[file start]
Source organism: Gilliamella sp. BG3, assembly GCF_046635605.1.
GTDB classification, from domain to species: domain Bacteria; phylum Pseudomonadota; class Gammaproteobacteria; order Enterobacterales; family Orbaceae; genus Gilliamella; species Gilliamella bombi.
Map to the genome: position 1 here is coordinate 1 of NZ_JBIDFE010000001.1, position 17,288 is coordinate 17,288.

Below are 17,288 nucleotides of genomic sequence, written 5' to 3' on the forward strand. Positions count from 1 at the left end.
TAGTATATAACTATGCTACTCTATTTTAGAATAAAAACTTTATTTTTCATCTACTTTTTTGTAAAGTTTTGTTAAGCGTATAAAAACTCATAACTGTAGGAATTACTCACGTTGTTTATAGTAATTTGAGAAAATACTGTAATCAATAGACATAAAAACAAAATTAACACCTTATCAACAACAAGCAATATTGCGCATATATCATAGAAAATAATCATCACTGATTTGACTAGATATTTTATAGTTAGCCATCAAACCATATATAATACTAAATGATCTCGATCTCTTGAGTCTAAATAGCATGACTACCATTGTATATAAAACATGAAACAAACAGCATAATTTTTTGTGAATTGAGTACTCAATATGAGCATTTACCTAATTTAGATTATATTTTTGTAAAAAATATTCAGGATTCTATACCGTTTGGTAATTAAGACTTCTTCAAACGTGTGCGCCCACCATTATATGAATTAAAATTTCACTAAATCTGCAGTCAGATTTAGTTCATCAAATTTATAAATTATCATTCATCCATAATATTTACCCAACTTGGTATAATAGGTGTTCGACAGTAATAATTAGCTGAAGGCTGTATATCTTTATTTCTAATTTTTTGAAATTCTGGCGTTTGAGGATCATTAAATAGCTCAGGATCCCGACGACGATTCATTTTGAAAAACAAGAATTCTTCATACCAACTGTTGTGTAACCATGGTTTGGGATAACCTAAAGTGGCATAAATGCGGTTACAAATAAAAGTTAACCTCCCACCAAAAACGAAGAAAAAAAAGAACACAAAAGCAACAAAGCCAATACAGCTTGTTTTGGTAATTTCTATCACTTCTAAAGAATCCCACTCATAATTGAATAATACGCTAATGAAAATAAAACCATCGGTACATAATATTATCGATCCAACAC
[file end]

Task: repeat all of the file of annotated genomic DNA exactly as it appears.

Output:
Source organism: Gilliamella sp. BG3, assembly GCF_046635605.1.
GTDB classification, from domain to species: domain Bacteria; phylum Pseudomonadota; class Gammaproteobacteria; order Enterobacterales; family Orbaceae; genus Gilliamella; species Gilliamella bombi.
Map to the genome: position 1 here is coordinate 1 of NZ_JBIDFE010000001.1, position 17,288 is coordinate 17,288.

Below are 17,288 nucleotides of genomic sequence, written 5' to 3' on the forward strand. Positions count from 1 at the left end.
TAGTATATAACTATGCTACTCTATTTTAGAATAAAAACTTTATTTTTCATCTACTTTTTTGTAAAGTTTTGTTAAGCGTATAAAAACTCATAACTGTAGGAATTACTCACGTTGTTTATAGTAATTTGAGAAAATACTGTAATCAATAGACATAAAAACAAAATTAACACCTTATCAACAACAAGCAATATTGCGCATATATCATAGAAAATAATCATCACTGATTTGACTAGATATTTTATAGTTAGCCATCAAACCATATATAATACTAAATGATCTCGATCTCTTGAGTCTAAATAGCATGACTACCATTGTATATAAAACATGAAACAAACAGCATAATTTTTTGTGAATTGAGTACTCAATATGAGCATTTACCTAATTTAGATTATATTTTTGTAAAAAATATTCAGGATTCTATACCGTTTGGTAATTAAGACTTCTTCAAACGTGTGCGCCCACCATTATATGAATTAAAATTTCACTAAATCTGCAGTCAGATTTAGTTCATCAAATTTATAAATTATCATTCATCCATAATATTTACCCAACTTGGTATAATAGGTGTTCGACAGTAATAATTAGCTGAAGGCTGTATATCTTTATTTCTAATTTTTTGAAATTCTGGCGTTTGAGGATCATTAAATAGCTCAGGATCCCGACGACGATTCATTTTGAAAAACAAGAATTCTTCATACCAACTGTTGTGTAACCATGGTTTGGGATAACCTAAAGTGGCATAAATGCGGTTACAAATAAAAGTTAACCTCCCACCAAAAACGAAGAAAAAAAAGAACACAAAAGCAACAAAGCCAATACAGCTTGTTTTGGTAATTTCTATCACTTCTAAAGAATCCCACTCATAATTGAATAATACGCTAATGAAAATAAAACCATCGGTACATAATATTATCGATCCAACAC